About 20 years ago I watched a local trainer working with a 2 year old QH Gelding. This gelding was being trained for halter classes. I don't know much about halter classes but the trainer was working on getting this little gelding to stand still. The trainer was over 6 feet and the gelding about 14hh.
This is what I saw:
The trainer would ask the horse to whoa, which he did quite obligingly. The trainer would place his feet square and then either stand for a few minutes or walk around the horse. If the horse moved any of his feet a fraction the trainer would kick him repeatedly as hard as he could. The lesson would then repeat. This went on for a long time. I spoke up to the barn owner but as told that I didn't understand and that this guy was a great trainer, his horses were the best broke ones around. I believe it. But the word I would use now is 'broken'.
One of the things I love about having a youngster is that I don't have to hurry. I can take the time it takes for him to learn. This seems to be working for us. I also am using reinforcement for the behavior I want not punishment. For example, when I groom him he loves for me to be really strong with the curry comb on his whither. He wants to turn around and groom me as well. His intentions are good but I don't need his teeth marks on my back. So when he turns his head I stop. When he turns his head forward I go again. It's funny to watch him make faces and 'air groom'. :D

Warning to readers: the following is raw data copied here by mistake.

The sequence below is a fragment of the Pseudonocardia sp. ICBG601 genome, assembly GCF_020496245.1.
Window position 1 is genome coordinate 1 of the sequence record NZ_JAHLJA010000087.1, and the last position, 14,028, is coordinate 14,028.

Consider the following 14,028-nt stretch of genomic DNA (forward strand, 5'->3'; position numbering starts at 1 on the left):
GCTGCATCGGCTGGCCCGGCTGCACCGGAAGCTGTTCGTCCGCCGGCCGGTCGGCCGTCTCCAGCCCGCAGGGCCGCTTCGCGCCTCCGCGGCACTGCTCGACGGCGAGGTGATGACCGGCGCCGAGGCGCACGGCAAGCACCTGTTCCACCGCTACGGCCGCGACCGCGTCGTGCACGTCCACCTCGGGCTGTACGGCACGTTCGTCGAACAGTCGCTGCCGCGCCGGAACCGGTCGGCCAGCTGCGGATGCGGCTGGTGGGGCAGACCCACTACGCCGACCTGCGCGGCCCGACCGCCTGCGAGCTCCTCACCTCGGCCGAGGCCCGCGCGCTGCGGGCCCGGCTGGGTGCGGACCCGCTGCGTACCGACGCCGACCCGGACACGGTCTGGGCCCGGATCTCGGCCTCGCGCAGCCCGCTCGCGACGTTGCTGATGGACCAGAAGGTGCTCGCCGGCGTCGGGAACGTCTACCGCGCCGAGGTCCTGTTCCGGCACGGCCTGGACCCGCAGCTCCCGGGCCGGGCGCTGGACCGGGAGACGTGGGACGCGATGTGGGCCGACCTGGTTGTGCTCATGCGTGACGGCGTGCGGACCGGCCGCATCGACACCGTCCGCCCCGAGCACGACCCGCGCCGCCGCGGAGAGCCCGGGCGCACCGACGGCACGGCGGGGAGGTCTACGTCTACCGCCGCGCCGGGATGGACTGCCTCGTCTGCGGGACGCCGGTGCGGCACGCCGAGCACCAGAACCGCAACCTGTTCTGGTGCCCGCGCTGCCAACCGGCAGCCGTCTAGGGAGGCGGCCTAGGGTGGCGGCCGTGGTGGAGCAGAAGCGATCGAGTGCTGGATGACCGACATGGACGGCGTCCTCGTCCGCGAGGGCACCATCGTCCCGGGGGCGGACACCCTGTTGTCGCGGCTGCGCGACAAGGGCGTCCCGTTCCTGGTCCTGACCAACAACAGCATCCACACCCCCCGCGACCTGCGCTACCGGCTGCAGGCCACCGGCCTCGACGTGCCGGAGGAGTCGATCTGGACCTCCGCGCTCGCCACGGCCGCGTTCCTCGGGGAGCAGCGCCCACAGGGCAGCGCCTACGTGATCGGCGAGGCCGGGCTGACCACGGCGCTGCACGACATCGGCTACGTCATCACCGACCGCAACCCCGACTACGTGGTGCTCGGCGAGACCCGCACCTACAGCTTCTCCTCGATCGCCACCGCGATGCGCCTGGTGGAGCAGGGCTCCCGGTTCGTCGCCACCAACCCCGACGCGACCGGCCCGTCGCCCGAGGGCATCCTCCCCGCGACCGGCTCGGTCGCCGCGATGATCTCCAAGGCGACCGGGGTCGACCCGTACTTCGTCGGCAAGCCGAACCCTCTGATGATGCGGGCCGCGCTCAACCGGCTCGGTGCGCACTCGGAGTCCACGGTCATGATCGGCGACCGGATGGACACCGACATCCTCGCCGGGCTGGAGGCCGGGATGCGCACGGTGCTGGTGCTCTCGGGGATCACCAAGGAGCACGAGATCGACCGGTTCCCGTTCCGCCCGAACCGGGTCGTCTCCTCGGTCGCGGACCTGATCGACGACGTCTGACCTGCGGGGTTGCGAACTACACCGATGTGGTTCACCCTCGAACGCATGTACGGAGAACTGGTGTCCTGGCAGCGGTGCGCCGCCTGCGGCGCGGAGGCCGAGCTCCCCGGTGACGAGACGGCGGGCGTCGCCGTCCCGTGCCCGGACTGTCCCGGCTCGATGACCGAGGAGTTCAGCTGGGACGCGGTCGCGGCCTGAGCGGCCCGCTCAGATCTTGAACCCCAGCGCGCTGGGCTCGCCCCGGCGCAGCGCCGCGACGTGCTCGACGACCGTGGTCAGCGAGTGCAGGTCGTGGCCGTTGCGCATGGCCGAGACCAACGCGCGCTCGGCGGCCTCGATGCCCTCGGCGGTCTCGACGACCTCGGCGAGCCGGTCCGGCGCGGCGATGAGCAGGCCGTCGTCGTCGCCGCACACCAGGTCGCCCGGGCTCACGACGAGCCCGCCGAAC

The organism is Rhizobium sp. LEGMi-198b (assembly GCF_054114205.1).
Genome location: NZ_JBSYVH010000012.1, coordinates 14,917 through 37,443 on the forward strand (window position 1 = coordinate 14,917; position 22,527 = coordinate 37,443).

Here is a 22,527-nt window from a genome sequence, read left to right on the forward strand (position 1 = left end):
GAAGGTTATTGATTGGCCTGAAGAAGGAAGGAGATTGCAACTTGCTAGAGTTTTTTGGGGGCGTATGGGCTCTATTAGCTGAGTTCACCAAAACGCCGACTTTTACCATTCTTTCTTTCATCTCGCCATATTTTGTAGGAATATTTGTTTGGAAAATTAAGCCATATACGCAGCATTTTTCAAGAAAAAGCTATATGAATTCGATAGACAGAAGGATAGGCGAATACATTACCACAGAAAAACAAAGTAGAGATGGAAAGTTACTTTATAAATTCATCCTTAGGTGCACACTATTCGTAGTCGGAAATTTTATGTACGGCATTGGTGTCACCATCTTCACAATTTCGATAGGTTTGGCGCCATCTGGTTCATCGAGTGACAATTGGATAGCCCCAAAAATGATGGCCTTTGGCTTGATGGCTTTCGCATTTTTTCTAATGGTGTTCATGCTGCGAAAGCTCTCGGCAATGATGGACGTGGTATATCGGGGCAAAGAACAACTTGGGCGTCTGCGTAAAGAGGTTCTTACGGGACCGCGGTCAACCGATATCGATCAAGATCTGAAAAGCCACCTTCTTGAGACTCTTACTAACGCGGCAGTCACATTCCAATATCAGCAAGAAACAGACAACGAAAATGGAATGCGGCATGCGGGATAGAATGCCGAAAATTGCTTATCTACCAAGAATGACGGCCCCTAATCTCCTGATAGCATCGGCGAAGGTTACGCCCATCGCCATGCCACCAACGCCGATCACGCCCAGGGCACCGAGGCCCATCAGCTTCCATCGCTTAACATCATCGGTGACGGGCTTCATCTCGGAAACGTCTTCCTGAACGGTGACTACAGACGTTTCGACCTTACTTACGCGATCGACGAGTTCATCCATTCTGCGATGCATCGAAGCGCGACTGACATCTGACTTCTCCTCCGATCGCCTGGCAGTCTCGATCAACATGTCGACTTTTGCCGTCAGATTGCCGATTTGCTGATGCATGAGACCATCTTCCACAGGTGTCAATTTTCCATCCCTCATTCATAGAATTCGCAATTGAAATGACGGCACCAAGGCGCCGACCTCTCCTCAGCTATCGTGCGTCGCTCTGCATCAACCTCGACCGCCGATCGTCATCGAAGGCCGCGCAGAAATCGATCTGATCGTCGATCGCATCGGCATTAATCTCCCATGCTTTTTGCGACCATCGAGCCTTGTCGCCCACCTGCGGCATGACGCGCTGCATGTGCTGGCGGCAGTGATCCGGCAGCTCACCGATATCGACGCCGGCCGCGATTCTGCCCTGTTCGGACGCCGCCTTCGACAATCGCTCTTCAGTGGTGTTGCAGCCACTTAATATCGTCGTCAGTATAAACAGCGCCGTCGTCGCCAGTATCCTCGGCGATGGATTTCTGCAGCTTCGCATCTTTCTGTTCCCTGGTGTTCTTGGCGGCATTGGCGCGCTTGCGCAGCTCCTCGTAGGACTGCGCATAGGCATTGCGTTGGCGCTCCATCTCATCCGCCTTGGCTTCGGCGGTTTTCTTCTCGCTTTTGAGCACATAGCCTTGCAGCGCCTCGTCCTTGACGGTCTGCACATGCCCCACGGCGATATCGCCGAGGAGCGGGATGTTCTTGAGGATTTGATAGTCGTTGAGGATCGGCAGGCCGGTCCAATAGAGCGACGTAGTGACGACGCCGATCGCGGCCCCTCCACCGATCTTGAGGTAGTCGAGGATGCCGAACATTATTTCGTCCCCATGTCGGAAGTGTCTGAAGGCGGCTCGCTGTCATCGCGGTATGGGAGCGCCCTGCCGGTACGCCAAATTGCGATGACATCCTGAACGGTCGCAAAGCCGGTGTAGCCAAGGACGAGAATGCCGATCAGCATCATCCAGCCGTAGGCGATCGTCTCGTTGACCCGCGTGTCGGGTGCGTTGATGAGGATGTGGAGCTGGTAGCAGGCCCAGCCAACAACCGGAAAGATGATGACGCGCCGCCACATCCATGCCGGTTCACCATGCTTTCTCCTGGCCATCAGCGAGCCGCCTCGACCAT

He's learning to stand still while being groomed. I also leave him in the cross ties while I pick out his stall and then put his hay in for the night. He's learned to not paw while standing there. Well mostly. But he's praised for now pawing and ignored when he does. He doesn't like to be ignored.
I am sure that I will make mistakes but I prefer to do it this way rather than the way I saw the trainer operate. Of course I'm not under pressure to produce a ridable horse for anyone but me.
This is a photo of Steele shortly after he came home- learning to cross tie:
Steele says "what's the hurry. There's always time for a scratch'.